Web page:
Domestic Violence​

What is Domestic Violence?

California defines "domestic violence" as abuse perpetrated against a former or current spouse, former or current cohabitant, current or former intimate partner, a co-parent, a child of a parent, or blood relatives. Contrary to popular assumption, domestic violence is not limited to physical violence, but can include emotional or psychological abuse, intimidation, coercion or control through threats and intimidation, or overtly intrusive and disturbing behavior which may be considered if it “disturbs the peace.” Of course, sexual assault qualifies as domestic violence, along with other behavior that places a person in reasonable apprehension of imminent serious bodily injury.

If you find yourself in a situation where you are concerned about your well-being and safety, or that of your children, and need an attorney to obtain a needed restraining order or to defend you against a frivolous restraining order, Law Office of Channe G. Coles can help. Timely filings are necessary in these matters; don’t wait to ask for help. By choosing the Law Office of Channe G. Coles, you will have guidance throughout the process and all of your questions will be answered.

 

California Law & Prevention Against Domestic Violence

The Domestic Violence Protection Act (DVPA) is designed to protect victims of domestic violence and allow them expedited means to obtain a restraining order. Domestic Violence restraining orders are often sought in an expedited manner, leading with a request for a temporary restraining order, then a formal hearing and moving toward a request for a longer-term restraining order. A parent may apply for the order on behalf of a child, or the child, if age 12 or older, may appear in court and independently seek such an order.

The Family Code permits the issuance of protective orders and other domestic violence prevention orders not only to increase the security of the victim but also to provide a legal mechanism for holding the abuser accountable for his or her actions. If an abuser violates a protective order, the abuser may be jailed and punished in accordance with the California Penal Code.

Ramifications of Domestic Violence Restraining Orders

Allegations of domestic violence are very serious. If true, they affect the victim on a multitude of levels and can cause long-term mental and emotional injury. If untrue, the person against whom the allegations were made is called upon to defend him/herself in an illegitimate proceeding causing injury to his/her reputation and potential loss of job and income. 

 

Although a domestic violence restraining order is heard in family court, a division of civil law, California also imposes criminal liability on persons who have perpetrated domestic violence and who have violated an abuse prevention order. Domestic violence restraining orders are placed into law enforcement databases through a CLETS order and may have legal ramifications for the restrained person’s employment, reputation, and potentially a detrimental effect on later custody and support awards.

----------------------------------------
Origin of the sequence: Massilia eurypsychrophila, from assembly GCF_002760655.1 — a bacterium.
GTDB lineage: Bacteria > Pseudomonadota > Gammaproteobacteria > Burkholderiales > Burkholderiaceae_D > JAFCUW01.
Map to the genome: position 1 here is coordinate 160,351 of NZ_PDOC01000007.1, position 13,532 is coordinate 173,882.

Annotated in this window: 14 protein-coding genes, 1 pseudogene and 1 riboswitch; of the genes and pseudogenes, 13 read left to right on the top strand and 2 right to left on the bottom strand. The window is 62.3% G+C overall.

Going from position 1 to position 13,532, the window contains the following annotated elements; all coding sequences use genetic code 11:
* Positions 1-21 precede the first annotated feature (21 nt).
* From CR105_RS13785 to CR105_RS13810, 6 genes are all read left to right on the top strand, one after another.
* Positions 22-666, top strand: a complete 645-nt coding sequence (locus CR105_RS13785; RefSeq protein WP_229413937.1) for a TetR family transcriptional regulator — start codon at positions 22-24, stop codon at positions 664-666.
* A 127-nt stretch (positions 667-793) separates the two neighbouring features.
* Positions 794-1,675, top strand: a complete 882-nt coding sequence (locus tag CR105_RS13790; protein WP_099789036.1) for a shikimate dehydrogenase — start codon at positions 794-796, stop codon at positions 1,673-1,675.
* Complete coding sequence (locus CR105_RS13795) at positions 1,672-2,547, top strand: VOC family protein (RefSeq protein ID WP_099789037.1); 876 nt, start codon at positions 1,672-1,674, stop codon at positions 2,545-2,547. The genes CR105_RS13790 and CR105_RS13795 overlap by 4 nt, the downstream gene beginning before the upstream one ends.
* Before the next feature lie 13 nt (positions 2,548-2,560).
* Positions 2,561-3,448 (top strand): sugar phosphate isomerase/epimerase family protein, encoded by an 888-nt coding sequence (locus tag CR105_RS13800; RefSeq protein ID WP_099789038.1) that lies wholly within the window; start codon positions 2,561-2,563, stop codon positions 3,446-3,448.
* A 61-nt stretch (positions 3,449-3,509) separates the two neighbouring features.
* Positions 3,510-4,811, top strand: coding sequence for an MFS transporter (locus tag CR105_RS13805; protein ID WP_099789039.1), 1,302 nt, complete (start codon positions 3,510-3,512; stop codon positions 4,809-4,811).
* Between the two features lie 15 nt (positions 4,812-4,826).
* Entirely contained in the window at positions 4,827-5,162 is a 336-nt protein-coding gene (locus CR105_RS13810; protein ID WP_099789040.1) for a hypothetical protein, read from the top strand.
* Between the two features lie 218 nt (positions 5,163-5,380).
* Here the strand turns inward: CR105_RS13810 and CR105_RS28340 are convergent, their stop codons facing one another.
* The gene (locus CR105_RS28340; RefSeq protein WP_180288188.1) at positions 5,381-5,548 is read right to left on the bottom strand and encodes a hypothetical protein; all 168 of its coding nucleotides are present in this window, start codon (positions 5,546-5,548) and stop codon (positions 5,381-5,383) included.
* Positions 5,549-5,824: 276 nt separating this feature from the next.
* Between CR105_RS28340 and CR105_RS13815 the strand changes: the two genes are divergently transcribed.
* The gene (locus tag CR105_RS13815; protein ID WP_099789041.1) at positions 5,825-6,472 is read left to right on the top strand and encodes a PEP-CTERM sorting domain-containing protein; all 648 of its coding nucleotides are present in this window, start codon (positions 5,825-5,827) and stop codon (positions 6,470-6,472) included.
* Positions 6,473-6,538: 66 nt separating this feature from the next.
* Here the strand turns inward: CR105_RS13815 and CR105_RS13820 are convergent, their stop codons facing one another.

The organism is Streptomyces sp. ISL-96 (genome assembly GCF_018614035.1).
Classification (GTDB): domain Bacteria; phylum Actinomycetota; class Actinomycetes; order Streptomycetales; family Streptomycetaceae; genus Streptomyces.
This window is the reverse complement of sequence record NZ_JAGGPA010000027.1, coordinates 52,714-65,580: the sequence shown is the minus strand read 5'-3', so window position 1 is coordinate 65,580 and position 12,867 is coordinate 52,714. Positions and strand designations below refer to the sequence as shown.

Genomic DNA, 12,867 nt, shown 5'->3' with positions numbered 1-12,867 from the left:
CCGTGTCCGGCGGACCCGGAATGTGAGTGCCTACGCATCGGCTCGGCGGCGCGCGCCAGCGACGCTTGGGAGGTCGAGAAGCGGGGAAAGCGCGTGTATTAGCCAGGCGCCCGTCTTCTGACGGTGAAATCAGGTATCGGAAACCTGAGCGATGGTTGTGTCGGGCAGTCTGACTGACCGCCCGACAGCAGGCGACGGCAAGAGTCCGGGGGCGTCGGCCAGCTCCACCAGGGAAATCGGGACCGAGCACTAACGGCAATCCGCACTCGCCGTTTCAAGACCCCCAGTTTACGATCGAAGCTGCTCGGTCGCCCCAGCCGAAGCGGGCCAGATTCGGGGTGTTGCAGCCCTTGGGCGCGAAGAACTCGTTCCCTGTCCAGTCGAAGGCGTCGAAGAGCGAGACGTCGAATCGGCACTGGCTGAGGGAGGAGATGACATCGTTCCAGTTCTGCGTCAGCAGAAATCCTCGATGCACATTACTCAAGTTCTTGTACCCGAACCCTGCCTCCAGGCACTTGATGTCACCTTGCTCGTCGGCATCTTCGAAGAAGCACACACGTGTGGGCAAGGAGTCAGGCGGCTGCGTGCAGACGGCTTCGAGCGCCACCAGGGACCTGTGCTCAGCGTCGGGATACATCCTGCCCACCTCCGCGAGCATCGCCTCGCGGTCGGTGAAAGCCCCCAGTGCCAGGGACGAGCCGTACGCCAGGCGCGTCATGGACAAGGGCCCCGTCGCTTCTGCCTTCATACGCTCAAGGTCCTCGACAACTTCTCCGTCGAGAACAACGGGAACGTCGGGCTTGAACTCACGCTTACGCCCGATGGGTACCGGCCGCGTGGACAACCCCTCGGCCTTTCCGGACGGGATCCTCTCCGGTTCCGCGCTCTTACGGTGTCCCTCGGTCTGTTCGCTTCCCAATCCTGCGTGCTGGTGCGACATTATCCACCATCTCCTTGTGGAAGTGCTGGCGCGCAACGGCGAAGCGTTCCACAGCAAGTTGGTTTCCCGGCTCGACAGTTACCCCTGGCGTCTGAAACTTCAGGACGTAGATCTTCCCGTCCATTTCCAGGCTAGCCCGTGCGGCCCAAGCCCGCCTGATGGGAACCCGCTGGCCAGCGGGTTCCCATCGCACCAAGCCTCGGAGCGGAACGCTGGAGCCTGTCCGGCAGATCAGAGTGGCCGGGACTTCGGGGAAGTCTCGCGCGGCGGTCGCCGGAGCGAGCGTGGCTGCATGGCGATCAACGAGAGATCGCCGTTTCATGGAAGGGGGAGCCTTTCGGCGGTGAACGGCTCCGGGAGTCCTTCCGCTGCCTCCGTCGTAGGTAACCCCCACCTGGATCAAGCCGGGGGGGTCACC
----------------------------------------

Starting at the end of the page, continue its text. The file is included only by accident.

Time Matters with a Domestic Violence Restraining Order

Whether or not an Emergency Protective Order (EPO) was issued by law enforcement, a temporary restraining order (TRO) may still be sought—even without providing notice to the restrained party. A TRO moves very quickly, generally issued within 24-48 hours of filing the request with the court, and often the first hearing is one to two weeks after filing. If you’re seeking a restraining order or are defending one, time matters and it’s imperative that you act quickly.

Responsive Representation for A Serious And Urgent Issue

At the Law Office of Channe G. Coles, attorney Coles will counsel you through the complicated legal waters of domestic violence prevention in California. She offers assistance in obtaining and defending against protective orders, as well as modifying existing protective orders.

To speak to an attorney at the Law Office of Channe G. Coles about restraining orders or other options available for protection against domestic abuse, please call us at (805) 617-4618 for a free confidential consultation.


 

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Legal Disclaimer: The information provided on this site is not intended to create, nor does it create an attorney-client relationship. The information herein is not intended to be anything other than the educated opinion of the author. This article should not be relied upon as legal advice. Author is an attorney is licensed to practice law only in the State of California, and the information provided is based solely on California Law unless otherwise stated.